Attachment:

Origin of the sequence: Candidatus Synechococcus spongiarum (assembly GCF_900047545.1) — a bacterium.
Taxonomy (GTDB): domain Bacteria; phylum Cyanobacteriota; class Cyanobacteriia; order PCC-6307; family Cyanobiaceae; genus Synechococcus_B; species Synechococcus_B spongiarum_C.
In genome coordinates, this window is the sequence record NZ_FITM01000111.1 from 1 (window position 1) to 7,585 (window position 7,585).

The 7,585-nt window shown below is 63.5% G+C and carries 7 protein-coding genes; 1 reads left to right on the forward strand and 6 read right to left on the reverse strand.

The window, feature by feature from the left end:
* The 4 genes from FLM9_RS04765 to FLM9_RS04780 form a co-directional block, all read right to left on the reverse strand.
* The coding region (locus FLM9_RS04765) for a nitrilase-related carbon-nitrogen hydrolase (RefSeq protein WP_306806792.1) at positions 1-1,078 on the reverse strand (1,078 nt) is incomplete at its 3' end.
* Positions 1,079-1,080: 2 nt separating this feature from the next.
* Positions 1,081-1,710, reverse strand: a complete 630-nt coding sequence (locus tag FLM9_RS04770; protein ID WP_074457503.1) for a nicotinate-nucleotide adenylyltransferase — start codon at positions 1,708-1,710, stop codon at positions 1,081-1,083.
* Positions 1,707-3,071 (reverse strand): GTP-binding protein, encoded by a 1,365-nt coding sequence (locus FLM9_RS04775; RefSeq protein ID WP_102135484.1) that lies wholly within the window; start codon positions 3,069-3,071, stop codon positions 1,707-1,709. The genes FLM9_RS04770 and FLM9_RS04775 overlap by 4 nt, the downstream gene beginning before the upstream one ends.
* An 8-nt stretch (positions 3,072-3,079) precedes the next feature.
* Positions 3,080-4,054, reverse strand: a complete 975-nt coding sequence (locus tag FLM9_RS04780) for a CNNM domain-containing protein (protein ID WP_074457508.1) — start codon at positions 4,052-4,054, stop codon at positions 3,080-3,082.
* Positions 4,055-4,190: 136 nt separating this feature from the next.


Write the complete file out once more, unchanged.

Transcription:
Origin of the sequence: Candidatus Synechococcus spongiarum (assembly GCF_900047545.1) — a bacterium.
Taxonomy (GTDB): domain Bacteria; phylum Cyanobacteriota; class Cyanobacteriia; order PCC-6307; family Cyanobiaceae; genus Synechococcus_B; species Synechococcus_B spongiarum_C.
In genome coordinates, this window is the sequence record NZ_FITM01000111.1 from 1 (window position 1) to 7,585 (window position 7,585).

The 7,585-nt window shown below is 63.5% G+C and carries 7 protein-coding genes; 1 reads left to right on the forward strand and 6 read right to left on the reverse strand.

The window, feature by feature from the left end:
* The 4 genes from FLM9_RS04765 to FLM9_RS04780 form a co-directional block, all read right to left on the reverse strand.
* The coding region (locus FLM9_RS04765) for a nitrilase-related carbon-nitrogen hydrolase (RefSeq protein WP_306806792.1) at positions 1-1,078 on the reverse strand (1,078 nt) is incomplete at its 3' end.
* Positions 1,079-1,080: 2 nt separating this feature from the next.
* Positions 1,081-1,710, reverse strand: a complete 630-nt coding sequence (locus tag FLM9_RS04770; protein ID WP_074457503.1) for a nicotinate-nucleotide adenylyltransferase — start codon at positions 1,708-1,710, stop codon at positions 1,081-1,083.
* Positions 1,707-3,071 (reverse strand): GTP-binding protein, encoded by a 1,365-nt coding sequence (locus FLM9_RS04775; RefSeq protein ID WP_102135484.1) that lies wholly within the window; start codon positions 3,069-3,071, stop codon positions 1,707-1,709. The genes FLM9_RS04770 and FLM9_RS04775 overlap by 4 nt, the downstream gene beginning before the upstream one ends.
* An 8-nt stretch (positions 3,072-3,079) precedes the next feature.
* Positions 3,080-4,054, reverse strand: a complete 975-nt coding sequence (locus tag FLM9_RS04780) for a CNNM domain-containing protein (protein ID WP_074457508.1) — start codon at positions 4,052-4,054, stop codon at positions 3,080-3,082.
* Positions 4,055-4,190: 136 nt separating this feature from the next.